Management & LeadershipProductivity & Effectiveness

Are You Indispensable

Are You Indispensable

One-sentence summary of “Are You Indispensable ?”: To address the economic crisis and the evolution of the world of work, Seth Godin suggests we become “indispensable, unique and enterprising“, which should allow us to address our personal goals as much as the current needs of our society, with the common aim of changing the game.

by Seth Godin, 2010, 360 pages.

Original title: “Linchpin – Are you indispensable?”

Book chronicle and summary of “Are You Indispensable ?”:

Note: This guest column was written by Max Mario from the “Une Vie extra-ordinaire” website, dedicated to exceeding personal achievement

Introduction

Right from the get go, Seth focuses on the subject matter of the book, not on marketing – his speciality – but on the individual and their development: he speaks directly to us.

The days of factory work are over. It is no longer a question of being an anonymous worker lost in a crowd, but about standing out, making a mark.

How? By first accepting the fact that each of us is a genius. You don’t have to be a full-time genius – even Einstein was not – rather, from time to time, find new solutions to problems that seemed previously unsolvable. Has this ever happened to you? Even if only once? Then you can do it again. Genius is the basis, the striding step that allows us to stand out when the time comes.

This book addresses these 2 lives (the old one in lost in the crowd, the new one that stands out), highlighting the possibilities and limitations of these 2 approaches.

It also explains why differentiating oneself from others is not the most common approach these days, even if it better matches our personal goals.

Chapter 1: Changing the world of work

The workplace is changing: faced with the end of industry and the development of the Internet, work is no longer simply divided into 2 clans (the workforce on the one hand and management on the other) but into 3, thanks to the emergence of “Linchpins” (or the “nucleus”). These people make all the difference: they are able to make things happen, to direct, to introduce and above all they produce their own output (they do not depend on a manufacturing chain).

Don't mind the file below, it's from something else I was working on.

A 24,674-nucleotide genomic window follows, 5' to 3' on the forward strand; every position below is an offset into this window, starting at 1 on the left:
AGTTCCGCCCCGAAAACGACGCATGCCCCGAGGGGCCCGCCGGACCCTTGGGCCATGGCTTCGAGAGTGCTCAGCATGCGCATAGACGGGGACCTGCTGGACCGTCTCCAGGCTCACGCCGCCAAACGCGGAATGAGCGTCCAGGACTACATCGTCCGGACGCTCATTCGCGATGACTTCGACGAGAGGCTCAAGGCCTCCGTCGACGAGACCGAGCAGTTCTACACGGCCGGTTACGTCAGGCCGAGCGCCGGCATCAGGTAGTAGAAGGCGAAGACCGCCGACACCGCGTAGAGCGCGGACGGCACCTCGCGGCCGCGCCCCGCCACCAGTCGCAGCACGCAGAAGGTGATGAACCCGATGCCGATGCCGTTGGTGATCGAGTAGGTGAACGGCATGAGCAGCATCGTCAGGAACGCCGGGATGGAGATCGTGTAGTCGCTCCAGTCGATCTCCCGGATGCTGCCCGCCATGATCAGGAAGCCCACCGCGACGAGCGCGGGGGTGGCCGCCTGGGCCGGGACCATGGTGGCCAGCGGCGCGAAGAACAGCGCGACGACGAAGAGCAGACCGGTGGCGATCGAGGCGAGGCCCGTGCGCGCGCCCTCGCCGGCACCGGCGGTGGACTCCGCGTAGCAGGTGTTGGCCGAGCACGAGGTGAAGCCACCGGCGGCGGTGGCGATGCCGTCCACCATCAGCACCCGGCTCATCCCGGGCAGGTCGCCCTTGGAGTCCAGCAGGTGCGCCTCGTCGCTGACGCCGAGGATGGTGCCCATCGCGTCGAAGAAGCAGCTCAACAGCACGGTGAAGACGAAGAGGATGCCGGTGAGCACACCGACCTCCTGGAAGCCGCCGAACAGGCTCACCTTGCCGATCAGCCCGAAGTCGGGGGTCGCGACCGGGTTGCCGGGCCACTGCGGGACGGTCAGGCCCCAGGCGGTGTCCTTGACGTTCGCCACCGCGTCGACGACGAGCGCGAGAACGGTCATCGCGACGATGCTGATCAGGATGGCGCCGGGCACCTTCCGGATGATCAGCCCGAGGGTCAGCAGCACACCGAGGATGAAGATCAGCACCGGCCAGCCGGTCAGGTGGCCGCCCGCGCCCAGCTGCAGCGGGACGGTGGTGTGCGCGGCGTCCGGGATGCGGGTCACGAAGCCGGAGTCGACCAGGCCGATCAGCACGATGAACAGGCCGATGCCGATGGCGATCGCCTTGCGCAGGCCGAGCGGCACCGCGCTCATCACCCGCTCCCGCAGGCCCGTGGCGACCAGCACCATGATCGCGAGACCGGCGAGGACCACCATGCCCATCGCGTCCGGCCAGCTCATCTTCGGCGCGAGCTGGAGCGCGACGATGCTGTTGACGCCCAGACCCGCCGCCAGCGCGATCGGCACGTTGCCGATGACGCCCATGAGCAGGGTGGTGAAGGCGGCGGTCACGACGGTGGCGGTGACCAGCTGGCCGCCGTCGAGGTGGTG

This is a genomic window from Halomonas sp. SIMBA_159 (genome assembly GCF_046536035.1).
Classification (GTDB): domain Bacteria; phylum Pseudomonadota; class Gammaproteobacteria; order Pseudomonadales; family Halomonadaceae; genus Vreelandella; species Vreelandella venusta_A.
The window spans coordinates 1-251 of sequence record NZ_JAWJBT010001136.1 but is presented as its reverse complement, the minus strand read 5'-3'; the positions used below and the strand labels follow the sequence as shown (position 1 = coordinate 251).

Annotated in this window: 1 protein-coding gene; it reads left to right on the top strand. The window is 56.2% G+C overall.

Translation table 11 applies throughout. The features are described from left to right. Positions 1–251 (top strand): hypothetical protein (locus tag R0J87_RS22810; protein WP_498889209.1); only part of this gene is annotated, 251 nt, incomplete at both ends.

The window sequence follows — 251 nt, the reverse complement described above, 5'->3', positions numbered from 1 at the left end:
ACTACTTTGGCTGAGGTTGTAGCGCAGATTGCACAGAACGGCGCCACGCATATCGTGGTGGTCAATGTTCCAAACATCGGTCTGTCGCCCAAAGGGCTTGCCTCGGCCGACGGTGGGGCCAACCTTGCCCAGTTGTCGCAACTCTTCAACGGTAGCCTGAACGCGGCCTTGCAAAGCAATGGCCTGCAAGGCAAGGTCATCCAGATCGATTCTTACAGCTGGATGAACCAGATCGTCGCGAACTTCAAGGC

The end of factory work could be seen as a profound crisis, because we were all brought up with this mindset: “Work, be a cog and you thus be part of the collective effort”. But things have changed, Fordism is an obsolete model. Some may deny it, but it is a belief shared all over the world.

It is, according to Seth, one of the reasons for rampant unemployment: a company’s sole objective in the industrial age is to maintain a low-cost, easily replaceable workforce. And these 2 points are connected: If a worker is easily replaceable, then you can pay them less. It is therefore a virtuous circle (for the company), and vicious one (for the employee). Fortunately, this system is reaching its limits in this day and age.

The changing nature of work is actually a revolution, and like any profound change, it can be truly scary– we are no longer sure what tomorrow will bring – but it is also a huge opportunity, because we now have the chance to assert ourselves and to give the best of ourselves, to really change things, and reap the rewards accordingly.

Chapter 2: What is your choice?

Faced with this, what do you want to do? Stay trapped in fear (revolutions are always scary), or find your own path? This question is decisive, and will impact the rest of your life. There is no problem in wanting security and keeping your job come what may. Do you want a job where you have to follow instructions? In which case don’t be surprised if that’s the only thing you’re asked to do every day: follow instructions. In this case there is no need to evolve, or to be creative: this will be of no use in your job.

You want to differentiate yourself yet you feel restricted for different reasons (“I did not complete any major studies so I will not be able to compete”, “I’m not an artist, I don’t know how to create”, “People won’t like me anymore if I leave the pack”, etc.), but Seth sweeps each of these reasons aside:

  • You have not done any major studies? Neither have most large companies executives